Chapter 6: The Value of Abstraction: Food Safety Scientists and the Invention of Post-market Monitoring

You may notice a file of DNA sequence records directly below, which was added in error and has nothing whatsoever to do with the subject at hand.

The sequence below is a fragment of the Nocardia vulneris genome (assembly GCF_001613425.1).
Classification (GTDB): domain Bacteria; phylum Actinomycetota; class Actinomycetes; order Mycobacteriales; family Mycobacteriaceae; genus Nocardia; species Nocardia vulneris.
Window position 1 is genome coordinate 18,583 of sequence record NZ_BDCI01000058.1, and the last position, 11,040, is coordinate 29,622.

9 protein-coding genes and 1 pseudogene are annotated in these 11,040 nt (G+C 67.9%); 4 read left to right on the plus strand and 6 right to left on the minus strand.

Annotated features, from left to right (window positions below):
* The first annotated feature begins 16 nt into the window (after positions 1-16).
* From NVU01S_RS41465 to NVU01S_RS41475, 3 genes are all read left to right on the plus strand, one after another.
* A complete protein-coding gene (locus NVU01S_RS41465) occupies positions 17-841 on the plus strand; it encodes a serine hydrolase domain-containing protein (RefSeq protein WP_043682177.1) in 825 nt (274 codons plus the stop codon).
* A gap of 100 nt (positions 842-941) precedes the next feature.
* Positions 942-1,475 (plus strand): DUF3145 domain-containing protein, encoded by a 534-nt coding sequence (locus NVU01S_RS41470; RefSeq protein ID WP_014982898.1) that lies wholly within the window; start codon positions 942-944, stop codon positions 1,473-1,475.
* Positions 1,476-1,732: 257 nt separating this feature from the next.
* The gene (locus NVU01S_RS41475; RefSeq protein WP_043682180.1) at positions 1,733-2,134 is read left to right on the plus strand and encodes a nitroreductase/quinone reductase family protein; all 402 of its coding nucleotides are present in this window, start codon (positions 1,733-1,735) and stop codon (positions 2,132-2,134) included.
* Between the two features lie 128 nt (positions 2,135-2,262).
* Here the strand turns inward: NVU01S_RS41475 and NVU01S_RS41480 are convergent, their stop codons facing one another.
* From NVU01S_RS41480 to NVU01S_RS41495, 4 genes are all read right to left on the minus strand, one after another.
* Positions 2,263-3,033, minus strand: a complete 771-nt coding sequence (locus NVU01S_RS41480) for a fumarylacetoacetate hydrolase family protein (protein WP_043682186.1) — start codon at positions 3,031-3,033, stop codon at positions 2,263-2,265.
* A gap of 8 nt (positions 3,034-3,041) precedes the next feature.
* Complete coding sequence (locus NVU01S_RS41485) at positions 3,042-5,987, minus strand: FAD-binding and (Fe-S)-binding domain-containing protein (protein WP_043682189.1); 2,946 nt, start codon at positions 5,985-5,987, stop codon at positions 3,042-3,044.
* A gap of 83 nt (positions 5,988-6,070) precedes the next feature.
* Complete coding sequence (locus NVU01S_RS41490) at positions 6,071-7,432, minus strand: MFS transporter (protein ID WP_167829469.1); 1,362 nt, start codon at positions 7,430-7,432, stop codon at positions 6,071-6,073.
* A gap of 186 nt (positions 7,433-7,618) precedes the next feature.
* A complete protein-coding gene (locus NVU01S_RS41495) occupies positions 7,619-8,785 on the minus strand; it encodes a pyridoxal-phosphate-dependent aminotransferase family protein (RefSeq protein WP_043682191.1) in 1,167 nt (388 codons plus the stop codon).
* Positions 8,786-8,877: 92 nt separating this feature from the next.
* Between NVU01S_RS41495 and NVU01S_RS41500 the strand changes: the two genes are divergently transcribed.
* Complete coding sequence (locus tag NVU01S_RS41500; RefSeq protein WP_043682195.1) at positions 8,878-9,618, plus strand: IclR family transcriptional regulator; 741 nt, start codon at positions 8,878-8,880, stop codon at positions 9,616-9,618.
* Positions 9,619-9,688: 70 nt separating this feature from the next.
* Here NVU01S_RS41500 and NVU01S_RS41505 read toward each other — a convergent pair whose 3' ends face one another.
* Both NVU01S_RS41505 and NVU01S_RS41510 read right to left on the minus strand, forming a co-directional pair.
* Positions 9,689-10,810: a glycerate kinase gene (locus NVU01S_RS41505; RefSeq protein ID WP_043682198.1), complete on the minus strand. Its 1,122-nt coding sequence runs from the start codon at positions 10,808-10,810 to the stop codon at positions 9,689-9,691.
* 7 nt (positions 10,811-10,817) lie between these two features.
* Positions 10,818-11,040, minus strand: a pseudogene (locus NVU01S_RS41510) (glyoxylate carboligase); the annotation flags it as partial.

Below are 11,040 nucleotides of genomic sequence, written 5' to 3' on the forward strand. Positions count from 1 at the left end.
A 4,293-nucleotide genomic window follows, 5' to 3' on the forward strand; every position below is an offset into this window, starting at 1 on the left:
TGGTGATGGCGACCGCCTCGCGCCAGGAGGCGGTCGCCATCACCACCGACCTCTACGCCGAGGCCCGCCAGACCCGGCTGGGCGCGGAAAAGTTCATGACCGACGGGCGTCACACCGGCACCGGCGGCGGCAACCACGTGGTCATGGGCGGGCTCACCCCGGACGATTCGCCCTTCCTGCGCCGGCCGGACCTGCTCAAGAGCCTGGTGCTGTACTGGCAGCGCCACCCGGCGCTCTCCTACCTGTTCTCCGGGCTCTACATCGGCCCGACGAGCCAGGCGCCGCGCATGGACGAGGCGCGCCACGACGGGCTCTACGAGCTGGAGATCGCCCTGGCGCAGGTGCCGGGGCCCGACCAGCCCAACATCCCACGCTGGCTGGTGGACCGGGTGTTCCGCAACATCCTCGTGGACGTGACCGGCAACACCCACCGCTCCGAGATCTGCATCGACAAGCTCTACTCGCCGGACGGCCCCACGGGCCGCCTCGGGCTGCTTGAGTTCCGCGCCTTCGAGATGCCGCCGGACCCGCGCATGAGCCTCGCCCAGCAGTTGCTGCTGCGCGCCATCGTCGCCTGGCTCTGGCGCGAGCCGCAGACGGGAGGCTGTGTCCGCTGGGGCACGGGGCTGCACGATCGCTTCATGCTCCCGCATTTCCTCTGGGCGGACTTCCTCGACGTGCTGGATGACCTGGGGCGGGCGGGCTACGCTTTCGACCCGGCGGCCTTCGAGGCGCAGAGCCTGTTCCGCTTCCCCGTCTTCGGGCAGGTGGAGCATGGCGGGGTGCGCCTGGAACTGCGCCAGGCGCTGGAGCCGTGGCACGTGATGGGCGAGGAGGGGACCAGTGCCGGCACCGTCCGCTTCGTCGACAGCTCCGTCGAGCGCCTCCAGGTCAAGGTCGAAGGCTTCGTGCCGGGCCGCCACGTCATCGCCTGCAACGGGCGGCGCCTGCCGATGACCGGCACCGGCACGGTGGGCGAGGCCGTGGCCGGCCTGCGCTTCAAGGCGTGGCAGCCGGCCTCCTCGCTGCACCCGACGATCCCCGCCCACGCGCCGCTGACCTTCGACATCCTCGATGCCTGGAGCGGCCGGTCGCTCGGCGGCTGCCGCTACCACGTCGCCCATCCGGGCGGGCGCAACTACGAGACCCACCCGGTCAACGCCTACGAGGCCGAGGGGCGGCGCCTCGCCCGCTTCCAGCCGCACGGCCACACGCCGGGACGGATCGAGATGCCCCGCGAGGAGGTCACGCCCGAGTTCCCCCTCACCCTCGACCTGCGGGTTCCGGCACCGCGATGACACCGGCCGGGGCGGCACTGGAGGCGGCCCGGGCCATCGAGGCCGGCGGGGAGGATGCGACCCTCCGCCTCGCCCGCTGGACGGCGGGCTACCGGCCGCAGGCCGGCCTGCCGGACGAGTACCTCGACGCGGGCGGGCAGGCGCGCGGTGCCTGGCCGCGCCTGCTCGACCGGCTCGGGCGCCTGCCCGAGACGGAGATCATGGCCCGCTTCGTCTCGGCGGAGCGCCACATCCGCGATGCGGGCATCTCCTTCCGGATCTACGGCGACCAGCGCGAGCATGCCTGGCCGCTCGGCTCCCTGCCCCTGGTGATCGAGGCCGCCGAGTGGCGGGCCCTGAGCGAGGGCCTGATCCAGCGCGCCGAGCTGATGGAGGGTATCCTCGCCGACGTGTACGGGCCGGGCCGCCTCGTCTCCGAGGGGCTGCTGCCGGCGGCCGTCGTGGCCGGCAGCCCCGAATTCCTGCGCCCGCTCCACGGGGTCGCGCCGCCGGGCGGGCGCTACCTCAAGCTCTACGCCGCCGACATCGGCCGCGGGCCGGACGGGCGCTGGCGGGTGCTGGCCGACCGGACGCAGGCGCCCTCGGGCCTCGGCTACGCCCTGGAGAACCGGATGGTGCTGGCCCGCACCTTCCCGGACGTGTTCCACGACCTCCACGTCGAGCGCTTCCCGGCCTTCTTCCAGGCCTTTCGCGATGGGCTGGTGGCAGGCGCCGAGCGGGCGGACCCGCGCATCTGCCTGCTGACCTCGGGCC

In 2008, a group of academic and industry food scientists published a review paper in Food and Chemical Toxicology, an academic journal dedicated to toxicity testing and risk assessment of chemicals found in food, titled ‘The application of post-market monitoring to novel foods’ (Hepburn et al., 2008; the ‘FCT paper’ in the remainder of the chapter). The paper is a little more than an academic article. It was written by a group of scientists gathered together by the European branch of the International Life Science Institute (ILSI), an industry-funded scientific foundation. It gives the food industry long-awaited guidance on monitoring the risks of innovative food products in the market. Trivial as it may seem, agreeing on the elaboration, content and name of a guideline for the ‘post-market monitoring’ (PMM) of novel foods was far from a foregone conclusion. It took four years of intermittent work to write and publish this guidance, but it really took 25 years for its elaboration to be decided and its content to stabilise, following initial industry experiments on monitoring of the consumption and side-effects of novel foods. There are cultural and political hurdles to creating such overarching regulatory instruments for foods. Novelty in human diet is not easy to measure. Diets are not systematically monitored, or not at the scale of ingredients and substances that compose foodstuffs. Any substance potentially has been consumed at some point in history or in one part of the world before its industrial use in food production began. It is...
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